EPRI Collaborative Research Aims to Protect Society from a Worst-Case Scenario Solar Storm
On March 13, 1989, a geomagnetic disturbance triggered a 9-hour blackout in and around Montreal, shutting down schools, businesses, and the city’s airport and underground transit system. While memories of that day have likely faded for most Quebecois, the event has had an enduring impact on the electric power industry.
It set in motion a series of efforts by regulators, policymakers, and electric utilities to protect the bulk power system against geomagnetic disturbances, also known as solar storms. Most recently, in 2016, the Federal Energy Regulatory Commission (FERC) approved the North American Electric Reliability Corporation’s (NERC) reliability standard for geomagnetic disturbances. As part of its approval, FERC required owners and operators of bulk power systems to develop action plans and mitigation measures to address the threat of geomagnetic disturbances.
The FERC order also mandates that system owners and operators assess potential impacts of a 100-year solar storm. It requires NERC to modify the new standard and develop tools to better protect against these impacts. At NERC’s request, EPRI spearheaded a three-year, multi-million-dollar research initiative to advance understanding of worst-case scenario solar storms, with participation from national research laboratories, the National Aeronautics and Space Administration (NASA), and electric utilities.
“With a better understanding of what a 100-year solar storm looks like, we can build tools that help planners identify system weaknesses,” said EPRI Senior Technical Executive Bob Arritt, who leads the work.
FERC mandated research to improve the science behind NERC’s projection of a 100-year solar storm’s severity, which is based on an average of worldwide geoelectric field amplitude measurements made between 1993 and 2013. While NERC reasoned that this “spatial averaging” approach would best reflect the effects of a severe solar storm over a wide area, FERC expressed concern that such estimates “could be weighted by local effects and suggest unduly pessimistic conditions….”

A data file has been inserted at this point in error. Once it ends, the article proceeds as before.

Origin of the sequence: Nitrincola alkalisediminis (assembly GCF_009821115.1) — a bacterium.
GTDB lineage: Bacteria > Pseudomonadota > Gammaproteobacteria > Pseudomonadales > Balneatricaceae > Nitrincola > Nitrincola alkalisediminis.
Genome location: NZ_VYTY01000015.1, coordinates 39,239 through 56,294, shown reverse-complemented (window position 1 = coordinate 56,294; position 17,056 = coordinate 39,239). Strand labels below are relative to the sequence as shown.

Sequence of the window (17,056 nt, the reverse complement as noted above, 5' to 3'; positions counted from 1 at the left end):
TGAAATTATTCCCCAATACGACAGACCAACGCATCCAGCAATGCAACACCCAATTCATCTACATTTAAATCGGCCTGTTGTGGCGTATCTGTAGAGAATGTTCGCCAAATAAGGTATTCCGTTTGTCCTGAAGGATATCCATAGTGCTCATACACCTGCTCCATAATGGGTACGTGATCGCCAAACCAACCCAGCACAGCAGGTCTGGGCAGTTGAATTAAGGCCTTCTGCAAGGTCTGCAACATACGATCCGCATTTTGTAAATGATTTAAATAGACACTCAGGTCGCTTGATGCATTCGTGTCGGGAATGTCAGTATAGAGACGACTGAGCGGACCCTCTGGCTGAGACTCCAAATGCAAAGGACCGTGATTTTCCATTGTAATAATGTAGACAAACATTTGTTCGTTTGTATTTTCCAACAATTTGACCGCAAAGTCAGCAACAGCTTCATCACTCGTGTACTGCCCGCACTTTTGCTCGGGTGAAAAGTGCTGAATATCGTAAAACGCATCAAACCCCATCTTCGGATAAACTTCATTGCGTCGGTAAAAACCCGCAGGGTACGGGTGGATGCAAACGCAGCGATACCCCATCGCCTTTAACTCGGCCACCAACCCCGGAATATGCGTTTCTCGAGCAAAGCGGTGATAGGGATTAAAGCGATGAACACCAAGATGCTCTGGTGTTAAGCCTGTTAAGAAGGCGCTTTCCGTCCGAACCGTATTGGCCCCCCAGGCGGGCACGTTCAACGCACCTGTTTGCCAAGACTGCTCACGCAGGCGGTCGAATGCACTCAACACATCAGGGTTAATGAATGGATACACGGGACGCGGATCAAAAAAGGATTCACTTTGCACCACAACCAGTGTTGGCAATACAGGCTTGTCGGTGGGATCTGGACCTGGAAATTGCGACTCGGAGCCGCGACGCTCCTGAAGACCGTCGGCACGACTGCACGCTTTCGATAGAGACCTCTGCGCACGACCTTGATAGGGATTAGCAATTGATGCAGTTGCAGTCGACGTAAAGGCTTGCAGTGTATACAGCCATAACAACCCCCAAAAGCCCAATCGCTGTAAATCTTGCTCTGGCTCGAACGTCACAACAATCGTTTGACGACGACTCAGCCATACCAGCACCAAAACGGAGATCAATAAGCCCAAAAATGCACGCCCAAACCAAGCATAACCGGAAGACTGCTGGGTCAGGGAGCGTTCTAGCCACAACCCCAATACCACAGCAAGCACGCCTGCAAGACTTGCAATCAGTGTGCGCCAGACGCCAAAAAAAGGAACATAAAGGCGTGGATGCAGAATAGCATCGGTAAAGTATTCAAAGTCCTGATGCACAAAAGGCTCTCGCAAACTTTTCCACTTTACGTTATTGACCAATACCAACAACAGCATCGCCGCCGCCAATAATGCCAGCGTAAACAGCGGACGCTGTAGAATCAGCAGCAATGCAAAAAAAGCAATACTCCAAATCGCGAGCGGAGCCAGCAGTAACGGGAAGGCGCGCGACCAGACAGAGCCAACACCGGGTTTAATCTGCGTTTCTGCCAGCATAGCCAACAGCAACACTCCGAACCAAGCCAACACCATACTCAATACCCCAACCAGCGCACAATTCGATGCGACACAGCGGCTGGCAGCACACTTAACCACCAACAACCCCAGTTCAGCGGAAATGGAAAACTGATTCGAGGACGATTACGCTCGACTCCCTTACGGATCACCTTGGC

EPRI and its collaborators are examining spatial averaging and its implications for how grid operators prepare for a severe geomagnetic disturbance. “We need to advance the science behind our definition of a 100-year storm,” said Arritt. “For example, we know that the geoelectric field is not uniform across a large area, and it is made up of small peaking areas. Better defining the characteristics of an extremely rare, severe solar storm will help us understand its impact on the bulk power system.”
A primary concern outlined in the FERC order is the overheating of transformers, which could potentially lead to failures. Transformers are extremely expensive and take a long time to build, transport, and install. If widespread failures were to occur, they could result in long-term blackouts. To fulfill the requirements of FERC’s order, EPRI’s research initiative must analyze the current approach used to estimate transformer heating limits. If deemed inadequate, researchers are tasked with developing alternative methods.
“We will use data from lab testing and transformer monitoring in the field to improve the transformer response models used to estimate how equipment reacts to a solar storm,” said Arritt.
Researchers also will focus on harmonics generated by solar storms, developing tools to analyze impacts on transformers. “It’s important that bulk system operators understand harmonics, which can cause additional heating and equipment to trip off when it is needed most,” said Arritt.
Arritt believes the next two years of research will provide a more scientifically rigorous foundation for NERC’s reliability standard. Equally important, he emphasizes that EPRI’s research will result in better tools that grid operators can use to prepare for the worst possible impacts of a solar storm.
“This research is where science meets practice,” he said. “The results will inform solar storm vulnerability assessments and potential mitigation actions. It’s where the rubber meets the road.”
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